Through two college events this season, he is 1,088th in the Golfweek/Sagarin College Rankings, with a 30-126-7 head-to-head record against Division I collegians. He has played in two of the team’s first five events, finishing outside the top 60 in both.

He did not play enough events last season to qualify for the rankings, and was No. 498 in 2007-08, his freshman year. His best finish was a runner-up showing at the Pinehurst Intercollegiate in the spring of 2008.

Han did make the cut in three China Tour events this year, finishing 13th at the Nissan Open. He also made the cut at the 2007 Volvo China Open, making him the first Chinese amateur to make the cut in a PGA European Tour event. As a junior, Han was an AJGA honorable mention All-American in 2005.

He said he has been playing well in qualifying rounds for Indiana, but was unable to carry over his good play to tournaments.

“I thought I was doing good, especially in the qualifiers. I had a lot of low scores this year,” Han said. “I was just trying to bring those (scores) into tournaments, and I did today.”

ABOUT THE Asia-Pacific Amateur

The Asian-Pacific Amateur (formerly known as the Asian Amateur) is the first of a series of worldwide championships put together by a between the Asia Pacific Golf Confederation (APGC), the Masters Tournament and The R&A. The event offers the winner an invitation to the Masters Tournament at Augusta National Golf Club. The champion and runner(s)-up earn spots in The Open Qualifying Series for The Open. The event has historically moved throughout the region and has now been held in China (2009, 2013), Japan (2010), Singapore (2011), Thailand (2012), Australia (2014) and Hong Kong (2015).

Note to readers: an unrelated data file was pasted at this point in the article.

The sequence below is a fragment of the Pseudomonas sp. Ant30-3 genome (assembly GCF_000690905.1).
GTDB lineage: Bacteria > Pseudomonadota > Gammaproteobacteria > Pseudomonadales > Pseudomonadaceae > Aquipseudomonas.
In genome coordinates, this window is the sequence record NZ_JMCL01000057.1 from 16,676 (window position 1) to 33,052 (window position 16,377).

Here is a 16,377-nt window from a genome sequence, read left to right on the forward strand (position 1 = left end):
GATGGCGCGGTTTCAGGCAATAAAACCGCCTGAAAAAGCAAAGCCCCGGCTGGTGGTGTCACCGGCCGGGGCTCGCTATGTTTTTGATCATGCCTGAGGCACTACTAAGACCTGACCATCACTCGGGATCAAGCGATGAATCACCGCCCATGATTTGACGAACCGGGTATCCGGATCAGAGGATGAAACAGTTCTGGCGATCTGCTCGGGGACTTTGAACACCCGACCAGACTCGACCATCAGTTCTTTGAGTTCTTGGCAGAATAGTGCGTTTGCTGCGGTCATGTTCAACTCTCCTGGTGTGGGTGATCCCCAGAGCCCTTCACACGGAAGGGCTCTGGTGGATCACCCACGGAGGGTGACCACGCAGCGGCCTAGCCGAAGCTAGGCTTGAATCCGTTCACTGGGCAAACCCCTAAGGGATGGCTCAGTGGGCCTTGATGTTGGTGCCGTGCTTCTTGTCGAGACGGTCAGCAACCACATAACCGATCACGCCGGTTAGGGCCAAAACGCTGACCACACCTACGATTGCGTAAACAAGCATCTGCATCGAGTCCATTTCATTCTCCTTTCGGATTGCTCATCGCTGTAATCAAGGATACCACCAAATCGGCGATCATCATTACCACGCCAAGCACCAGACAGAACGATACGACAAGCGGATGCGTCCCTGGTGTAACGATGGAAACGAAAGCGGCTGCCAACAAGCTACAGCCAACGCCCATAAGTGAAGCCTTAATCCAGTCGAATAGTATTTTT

A field, topping out at 120 players, is selected by the following criteria.

The top two ranked amateur players from each of the APGC member countries plus the four top ranked players from the host country. If there is not a sufficient number of players ranked from that member country, the member country may nominate a player(s) from their country, to be approved by the APGC, to fulfill the two positions eligible from that country.

The remainder of the field will be filled taking the next highest ranked players of APGC member countries, not otherwise qualified. The maximum number of eligible players from any APGC member country (with the exception of the host country) is six. Additional players may be offered at the event's discretion.

FUTURE SITES:
The ninth edition of the event will be held in New Zealand where it will be staged by Royal Wellington Golf Club from 26 – 29 October, 2017. It will be the first time the championship is held in New Zealand.

View Complete Tournament Information

Results For Asia-Pacific Amateur Golf Championship
Place  PtsScores
1KoreaChang-won HanKorea100066-69-71-70--276
2KoreaEric ChunKorea70074-68-66-73--281
T3KoreaMeen-whee KimKorea50075-68-68-71--282
T3New ZealandPeter Spearman-BurnNew Zealand50069-68-73-72--282
T3AustraliaJordan SherrattAustralia50068-67-74-73--282

View full results for Asia-Pacific Amateur Golf Championship